On behalf of all the angry people that clamoured for this to be exposed, let me lay it out at the outset: The Ministry of Culture needs properly to account for the distribution of tickets for the main stage events of Carifesta, which was ill-considered, unfair and discriminatory.
That each patron should line up at a specified time and each receive one ticket is fair. The flaw was that one was required to line up three hours before the event on the same day as the event.
That same day requirement was ill-considered. It obliged patrons—how ever far away resident—to come for the event not knowing whether they would ‘get through’. Many wasted funds, possibly making special domestic arrangements in vain.
The alternative way is to set the day for lining up well in advance of the event. Before the era of online sales, I joined a night-long queue in cold London to seek a ticket for the Royal Opera House for an event at a future date; and it rained!
Next, I challenge the Ministry to tell us how many tickets it released for the general public in relation to the number of seats available at each venue, which I understand are: NAPA 1,495, Queen’s Hall with the orchestra pit in use 700, without the pit 800, Little Carib 250.
Curious therefore that Mr John Arnold, Carifesta Project Manager, should say, according to a Newsday report in relation to Jazzed Up, advertised to be at NAPA, that there are ‘5,000 jazz fans and only 500 tickets’. Where were the other 900 odd other tickets?
Arnold made statements during the course of last week, after there had been angry scenes at Queen’s Hall and Little Carib on the preceding weekend among patrons trying to get tickets for Dance for The Ages and Bitter Cassava.
At Queen’s Hall, those who arrived at 3pm in reliance on the official statement that tickets would be distributed three hours before, soon discovered that tickets were sharing from 1pm—two hours before the time set by the official statement.
Ninety chits were given out some time after that for additional tickets said to be coming. A pardner laughingly called the chits IOU’s and also looked to see whether the chits might be in Spanish, left over from the Venezuelan registration exercise.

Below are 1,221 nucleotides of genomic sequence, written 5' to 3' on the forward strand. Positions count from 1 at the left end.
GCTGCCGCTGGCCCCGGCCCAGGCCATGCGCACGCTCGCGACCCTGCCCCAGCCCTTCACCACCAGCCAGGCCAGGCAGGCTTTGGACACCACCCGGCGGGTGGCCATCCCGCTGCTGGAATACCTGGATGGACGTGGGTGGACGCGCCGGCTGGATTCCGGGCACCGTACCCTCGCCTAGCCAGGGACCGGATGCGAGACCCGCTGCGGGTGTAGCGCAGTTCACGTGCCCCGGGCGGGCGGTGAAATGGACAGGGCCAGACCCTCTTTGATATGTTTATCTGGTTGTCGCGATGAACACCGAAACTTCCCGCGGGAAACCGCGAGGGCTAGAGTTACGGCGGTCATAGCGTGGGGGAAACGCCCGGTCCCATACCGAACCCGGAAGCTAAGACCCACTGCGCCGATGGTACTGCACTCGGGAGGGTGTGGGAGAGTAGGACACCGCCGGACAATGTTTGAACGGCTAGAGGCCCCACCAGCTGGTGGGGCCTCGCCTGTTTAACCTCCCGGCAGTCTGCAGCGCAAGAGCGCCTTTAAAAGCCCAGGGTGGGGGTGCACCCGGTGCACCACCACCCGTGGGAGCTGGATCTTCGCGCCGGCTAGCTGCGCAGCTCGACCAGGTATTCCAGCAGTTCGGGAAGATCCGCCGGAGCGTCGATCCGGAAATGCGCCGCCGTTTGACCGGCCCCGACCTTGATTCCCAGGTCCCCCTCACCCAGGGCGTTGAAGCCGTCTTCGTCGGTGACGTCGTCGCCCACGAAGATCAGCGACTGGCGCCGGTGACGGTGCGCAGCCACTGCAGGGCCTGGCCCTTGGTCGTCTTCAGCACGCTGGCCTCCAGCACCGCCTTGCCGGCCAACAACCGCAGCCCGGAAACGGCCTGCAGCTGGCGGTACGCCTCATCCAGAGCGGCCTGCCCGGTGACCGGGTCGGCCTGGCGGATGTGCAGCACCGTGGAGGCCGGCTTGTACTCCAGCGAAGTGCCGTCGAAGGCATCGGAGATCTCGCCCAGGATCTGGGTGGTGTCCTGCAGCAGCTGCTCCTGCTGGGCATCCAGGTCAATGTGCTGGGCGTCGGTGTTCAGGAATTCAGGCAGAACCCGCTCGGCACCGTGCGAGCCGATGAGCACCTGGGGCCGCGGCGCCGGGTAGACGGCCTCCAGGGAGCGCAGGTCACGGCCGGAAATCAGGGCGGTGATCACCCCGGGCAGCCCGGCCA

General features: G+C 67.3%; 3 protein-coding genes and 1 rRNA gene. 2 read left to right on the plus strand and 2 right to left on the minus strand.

Many patrons were bowled out before they put their bat down at the ticket crease—unfairly so because they timed their arrival by reference to an official statement. Arnold gave us the afterthought that the box office gave the tickets out before the appointed time because of rain.
As is apparent, we were misled, not only about time. Talk was that a significant number had been long ago ‘given out to the Ministries’. Now we have confirmation that tickets were given out to ‘dignitaries’.
Mr Arnold says that is the usual practice and ‘normal’. But should it be so?
Tell us specifically, without further concealment, how many tickets were commandeered for this purpose? From the Arnold math, and other information, it looks like half or more of what should have been available at each venue were kept aside. Also, many dignitaries did not show up and reports of their empty seats threw salt in the wounds of those disappointed.
In my view it is plainly discriminatory, in a festival for the people, to give these hidden dignitary preferences for main stage events. The so-called dignitaries and their Ministerial and bureaucratic benefactors comprise another one per cent.
Disturbingly, a secondary distribution channel for these complementaries (comps) developed on Facebook. While in the Queen’s Hall line, I was told by telephone of two tickets for that evening that someone had to give away; but my Plan B was to go instead to the vibrant Carifesta Village and the Film Festival, which I did.
Subsequently, comps were on offer from quite ordinary sources for other stage events but I returned successfully to the Film Festival.
That’s another story of misleading information that certain films were sold out when there were many empty seats, possibly the result of infection by using venues controlled by the other one per cent.